Union walks off set, disrupting P&G ad shoot

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In a move that striking ad actors hope will set a precedent -- but which may prove to be an isolated incident -- the International Association of Theatrical Stage Employees stopped work on a Procter & Gamble Co. commercial shoot Oct. 5.

The commercial production industry fears a wholesale sympathy strike by IATSE, which represents grips, electricians and prop handlers. A IATSE refusal to cross picket lines could do what the 5-month-old Screen Actors Guild/American Federation of Television & Radio Artists strike has so far failed to -- shut down commercial production.

Advertisers expect federal mediators to return in about a month to restart negotiations with the commercial actors union. On Sept. 28, talks reached an impasse despite both sides pulling back from some of their demands. The two groups remain stuck on a fee structure for cable TV commercials and whether SAG should be allowed to negotiate Internet rights for its members.

ON THE SEVENTH DAY

Last week, the theatrical workers union refused to cross the SAG picket line during the last day of a weeklong shoot for a Saatchi & Saatchi, New York, account, P&G's Physique haircare brand. The shoot featured 15 non-union actors, mostly models imported from Europe. Los Angeles-based Atlas Pictures produced the commercial.

Matt Miller, president of the Association of Independent Commercial Producers, characterized IATSE's action as an anomaly since the union recently signed a new three-year contract with AICP containing a no-strike clause. But while Atlas Pictures is an AICP member, it isn't a signatory to the IATSE contract.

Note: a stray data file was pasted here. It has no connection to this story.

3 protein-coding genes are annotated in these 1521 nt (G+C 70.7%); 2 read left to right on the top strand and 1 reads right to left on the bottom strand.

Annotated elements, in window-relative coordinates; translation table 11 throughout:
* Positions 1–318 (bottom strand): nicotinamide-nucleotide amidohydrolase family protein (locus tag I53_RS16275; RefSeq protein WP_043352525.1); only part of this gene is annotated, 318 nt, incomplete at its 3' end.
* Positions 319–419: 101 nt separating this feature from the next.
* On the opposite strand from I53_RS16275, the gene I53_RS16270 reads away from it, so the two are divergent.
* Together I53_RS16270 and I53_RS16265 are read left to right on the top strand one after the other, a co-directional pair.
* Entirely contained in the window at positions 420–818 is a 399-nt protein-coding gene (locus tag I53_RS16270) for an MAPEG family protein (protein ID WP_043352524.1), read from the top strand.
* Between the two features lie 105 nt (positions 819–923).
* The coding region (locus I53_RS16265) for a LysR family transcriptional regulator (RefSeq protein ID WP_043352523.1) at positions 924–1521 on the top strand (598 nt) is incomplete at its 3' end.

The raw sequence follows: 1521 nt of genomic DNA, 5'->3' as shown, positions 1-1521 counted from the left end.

"They unfortunately do not have the protection that everyone else on the collective bargaining agreement has," said Mr. Miller.

`DRY RUN'

A SAG/AFTRA spokesman said he expects more cooperation between SAG and IATSE going forward. "I would characterize [the walkout] as a dry run," said the spokesman. "There is nothing formal between us, [but] IATSE President Tom Short made it clear their union intended to assist SAG and show solidarity."

John Ford, secretary-treasurer of IATSE Local 52 in New York, declined to comment.

Mr. Miller said only a handful of production companies that are AICP members work outside the IATSE contracts. In Atlas' case, the company infrequently shoots in New York and signs temporary contracts when it does.

"We knew this was coming," said John McGuinn, chief negotiator for the Joint Policy Committee of Broadcast Talent Relations, which represents the Association of National Advertisers and American Association of Advertising Agencies. P&G knew about the walkout in advance, he said, and took steps to protect the shoot.

By and large, IATSE rank and file members have not been sympathetic to the strike. Gerald Kline, a SAG strike task force leader, acknowledged SAG has not always been supportive of other unions, but said it is now "building bridges."

`LAW IS ON YOUR SIDE'

"We haven't been very good union brothers and sisters in the past and we are telling our own people that you as individuals always have protection under the federal labor law, [the law is] on your side should you decide to honor another union's picket line."

SAG recently called for a boycott of P&G products. The Physique shoot was plagued by union problems from the start. The shoot was picketed, and executives close to the production said SAG representatives forced the crew to scramble for new sites by convincing owners of locations that had been reserved to cancel the bookings.

But one production executive said the IATSE walkout had no impact on the shoot since principal photography was done. "We got our spot," said the executive, "and we did it after six days of shooting in New York City with over a dozen non-union actors, right in the middle of a strike."

Contributing: Wayne Friedman

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